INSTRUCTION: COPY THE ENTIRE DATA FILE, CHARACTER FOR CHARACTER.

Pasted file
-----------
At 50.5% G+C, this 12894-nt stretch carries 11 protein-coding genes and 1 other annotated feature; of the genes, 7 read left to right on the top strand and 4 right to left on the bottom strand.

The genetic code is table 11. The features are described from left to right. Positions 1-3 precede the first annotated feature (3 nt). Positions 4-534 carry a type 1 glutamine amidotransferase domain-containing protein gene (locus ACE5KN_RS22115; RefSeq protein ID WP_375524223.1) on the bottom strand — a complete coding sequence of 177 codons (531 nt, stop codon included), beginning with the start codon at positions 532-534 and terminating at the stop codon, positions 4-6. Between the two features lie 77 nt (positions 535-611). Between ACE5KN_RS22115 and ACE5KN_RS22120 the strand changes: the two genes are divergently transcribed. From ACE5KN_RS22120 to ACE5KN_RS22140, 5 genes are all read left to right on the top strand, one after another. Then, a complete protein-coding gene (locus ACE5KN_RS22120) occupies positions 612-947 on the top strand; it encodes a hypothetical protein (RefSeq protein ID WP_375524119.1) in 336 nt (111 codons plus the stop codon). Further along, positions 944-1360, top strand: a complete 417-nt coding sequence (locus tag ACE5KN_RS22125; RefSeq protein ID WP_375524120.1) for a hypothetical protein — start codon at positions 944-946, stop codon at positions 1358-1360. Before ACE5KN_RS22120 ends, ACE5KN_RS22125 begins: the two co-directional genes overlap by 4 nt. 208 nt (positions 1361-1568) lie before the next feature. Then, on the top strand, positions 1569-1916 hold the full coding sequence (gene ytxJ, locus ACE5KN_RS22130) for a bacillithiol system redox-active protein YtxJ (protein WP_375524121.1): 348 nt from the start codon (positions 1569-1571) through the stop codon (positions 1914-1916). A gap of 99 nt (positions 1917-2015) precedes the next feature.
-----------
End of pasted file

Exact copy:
At 50.5% G+C, this 12894-nt stretch carries 11 protein-coding genes and 1 other annotated feature; of the genes, 7 read left to right on the top strand and 4 right to left on the bottom strand.

The genetic code is table 11. The features are described from left to right. Positions 1-3 precede the first annotated feature (3 nt). Positions 4-534 carry a type 1 glutamine amidotransferase domain-containing protein gene (locus ACE5KN_RS22115; RefSeq protein ID WP_375524223.1) on the bottom strand — a complete coding sequence of 177 codons (531 nt, stop codon included), beginning with the start codon at positions 532-534 and terminating at the stop codon, positions 4-6. Between the two features lie 77 nt (positions 535-611). Between ACE5KN_RS22115 and ACE5KN_RS22120 the strand changes: the two genes are divergently transcribed. From ACE5KN_RS22120 to ACE5KN_RS22140, 5 genes are all read left to right on the top strand, one after another. Then, a complete protein-coding gene (locus ACE5KN_RS22120) occupies positions 612-947 on the top strand; it encodes a hypothetical protein (RefSeq protein ID WP_375524119.1) in 336 nt (111 codons plus the stop codon). Further along, positions 944-1360, top strand: a complete 417-nt coding sequence (locus tag ACE5KN_RS22125; RefSeq protein ID WP_375524120.1) for a hypothetical protein — start codon at positions 944-946, stop codon at positions 1358-1360. Before ACE5KN_RS22120 ends, ACE5KN_RS22125 begins: the two co-directional genes overlap by 4 nt. 208 nt (positions 1361-1568) lie before the next feature. Then, on the top strand, positions 1569-1916 hold the full coding sequence (gene ytxJ, locus ACE5KN_RS22130) for a bacillithiol system redox-active protein YtxJ (protein WP_375524121.1): 348 nt from the start codon (positions 1569-1571) through the stop codon (positions 1914-1916). A gap of 99 nt (positions 1917-2015) precedes the next feature.